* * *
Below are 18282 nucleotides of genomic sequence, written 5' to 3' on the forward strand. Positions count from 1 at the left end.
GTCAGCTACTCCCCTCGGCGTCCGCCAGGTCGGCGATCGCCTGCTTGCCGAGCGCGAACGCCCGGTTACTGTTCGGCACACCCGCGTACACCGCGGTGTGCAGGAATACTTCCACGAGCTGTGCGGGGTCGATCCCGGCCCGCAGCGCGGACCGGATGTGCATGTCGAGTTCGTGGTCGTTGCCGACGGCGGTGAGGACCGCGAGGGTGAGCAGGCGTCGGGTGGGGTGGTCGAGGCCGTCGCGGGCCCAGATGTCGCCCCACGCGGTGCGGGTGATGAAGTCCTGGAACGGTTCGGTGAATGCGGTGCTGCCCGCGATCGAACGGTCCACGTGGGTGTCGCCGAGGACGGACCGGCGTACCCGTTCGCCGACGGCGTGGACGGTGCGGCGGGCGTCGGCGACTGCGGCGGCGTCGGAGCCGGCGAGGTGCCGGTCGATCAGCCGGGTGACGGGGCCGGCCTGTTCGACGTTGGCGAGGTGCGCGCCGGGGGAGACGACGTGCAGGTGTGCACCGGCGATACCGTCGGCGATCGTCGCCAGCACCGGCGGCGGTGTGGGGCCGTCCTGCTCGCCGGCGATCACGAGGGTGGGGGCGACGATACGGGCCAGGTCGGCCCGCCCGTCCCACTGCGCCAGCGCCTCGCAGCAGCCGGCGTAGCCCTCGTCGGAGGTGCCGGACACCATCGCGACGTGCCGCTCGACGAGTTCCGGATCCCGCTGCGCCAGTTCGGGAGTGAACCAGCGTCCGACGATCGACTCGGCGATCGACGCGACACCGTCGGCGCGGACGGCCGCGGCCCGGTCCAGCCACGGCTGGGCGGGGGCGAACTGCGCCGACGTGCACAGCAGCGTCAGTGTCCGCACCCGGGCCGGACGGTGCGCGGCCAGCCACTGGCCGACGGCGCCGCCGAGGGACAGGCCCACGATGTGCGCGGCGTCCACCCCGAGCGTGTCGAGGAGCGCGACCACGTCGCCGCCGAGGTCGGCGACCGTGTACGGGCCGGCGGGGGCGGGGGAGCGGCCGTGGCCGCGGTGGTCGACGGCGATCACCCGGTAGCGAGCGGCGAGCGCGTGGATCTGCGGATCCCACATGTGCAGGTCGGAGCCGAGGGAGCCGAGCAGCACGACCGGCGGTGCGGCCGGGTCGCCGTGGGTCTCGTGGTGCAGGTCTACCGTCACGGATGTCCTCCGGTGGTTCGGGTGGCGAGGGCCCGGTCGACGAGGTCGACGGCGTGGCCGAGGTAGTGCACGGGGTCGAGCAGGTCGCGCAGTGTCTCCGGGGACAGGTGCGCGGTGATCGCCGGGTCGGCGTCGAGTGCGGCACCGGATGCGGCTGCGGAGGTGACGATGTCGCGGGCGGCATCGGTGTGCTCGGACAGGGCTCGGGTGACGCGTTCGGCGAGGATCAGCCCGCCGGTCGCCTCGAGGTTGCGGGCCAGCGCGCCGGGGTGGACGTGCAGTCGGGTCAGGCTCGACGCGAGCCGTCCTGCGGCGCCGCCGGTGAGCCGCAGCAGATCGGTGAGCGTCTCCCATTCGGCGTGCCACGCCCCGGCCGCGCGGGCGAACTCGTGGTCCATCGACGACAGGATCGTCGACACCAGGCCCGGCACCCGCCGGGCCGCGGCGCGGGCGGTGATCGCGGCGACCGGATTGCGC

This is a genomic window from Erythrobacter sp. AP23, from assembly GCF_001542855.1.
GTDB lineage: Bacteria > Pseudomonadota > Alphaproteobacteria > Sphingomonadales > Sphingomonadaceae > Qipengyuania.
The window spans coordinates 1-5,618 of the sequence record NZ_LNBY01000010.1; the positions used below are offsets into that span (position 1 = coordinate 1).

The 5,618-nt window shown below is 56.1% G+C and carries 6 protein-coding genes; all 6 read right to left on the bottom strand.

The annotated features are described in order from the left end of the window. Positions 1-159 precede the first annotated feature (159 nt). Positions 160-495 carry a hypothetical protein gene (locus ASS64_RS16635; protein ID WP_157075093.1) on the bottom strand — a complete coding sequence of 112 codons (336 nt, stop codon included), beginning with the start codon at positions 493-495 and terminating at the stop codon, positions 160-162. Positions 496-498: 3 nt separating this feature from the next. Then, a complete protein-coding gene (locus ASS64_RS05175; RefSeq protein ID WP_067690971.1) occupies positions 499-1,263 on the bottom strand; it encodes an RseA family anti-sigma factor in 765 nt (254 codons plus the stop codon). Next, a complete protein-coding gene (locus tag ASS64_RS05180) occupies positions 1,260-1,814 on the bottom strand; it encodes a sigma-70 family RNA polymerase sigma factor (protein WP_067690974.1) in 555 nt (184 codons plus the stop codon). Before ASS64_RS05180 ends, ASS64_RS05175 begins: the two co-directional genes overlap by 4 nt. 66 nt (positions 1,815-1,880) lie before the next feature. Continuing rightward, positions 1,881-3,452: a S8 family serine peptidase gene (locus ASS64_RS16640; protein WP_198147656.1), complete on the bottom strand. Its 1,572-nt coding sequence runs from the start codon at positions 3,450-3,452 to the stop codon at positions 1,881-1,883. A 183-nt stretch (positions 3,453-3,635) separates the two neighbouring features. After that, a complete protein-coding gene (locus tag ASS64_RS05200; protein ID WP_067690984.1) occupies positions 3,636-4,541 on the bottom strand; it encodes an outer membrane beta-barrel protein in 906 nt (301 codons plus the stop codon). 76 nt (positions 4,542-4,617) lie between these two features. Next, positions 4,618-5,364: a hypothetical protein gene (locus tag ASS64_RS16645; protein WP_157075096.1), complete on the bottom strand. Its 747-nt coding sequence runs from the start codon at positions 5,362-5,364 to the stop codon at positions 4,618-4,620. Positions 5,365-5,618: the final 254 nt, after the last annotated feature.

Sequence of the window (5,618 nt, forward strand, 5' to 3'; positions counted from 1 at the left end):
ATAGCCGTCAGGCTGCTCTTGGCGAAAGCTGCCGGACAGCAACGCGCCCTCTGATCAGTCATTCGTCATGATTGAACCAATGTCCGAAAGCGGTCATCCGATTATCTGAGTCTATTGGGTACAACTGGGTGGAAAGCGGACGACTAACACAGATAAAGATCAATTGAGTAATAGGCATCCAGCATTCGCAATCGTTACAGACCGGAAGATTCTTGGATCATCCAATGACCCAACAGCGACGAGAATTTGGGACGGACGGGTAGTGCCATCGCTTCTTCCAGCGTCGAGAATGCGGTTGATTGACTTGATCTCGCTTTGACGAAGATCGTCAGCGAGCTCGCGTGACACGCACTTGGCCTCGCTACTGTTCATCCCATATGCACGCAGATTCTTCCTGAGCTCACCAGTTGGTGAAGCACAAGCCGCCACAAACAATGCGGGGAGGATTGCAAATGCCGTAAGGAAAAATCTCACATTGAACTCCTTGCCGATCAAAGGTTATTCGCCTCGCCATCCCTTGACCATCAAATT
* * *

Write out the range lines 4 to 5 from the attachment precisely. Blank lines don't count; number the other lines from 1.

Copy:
GTDB lineage: Bacteria > Pseudomonadota > Alphaproteobacteria > Sphingomonadales > Sphingomonadaceae > Qipengyuania.
The window spans coordinates 1-5,618 of the sequence record NZ_LNBY01000010.1; the positions used below are offsets into that span (position 1 = coordinate 1).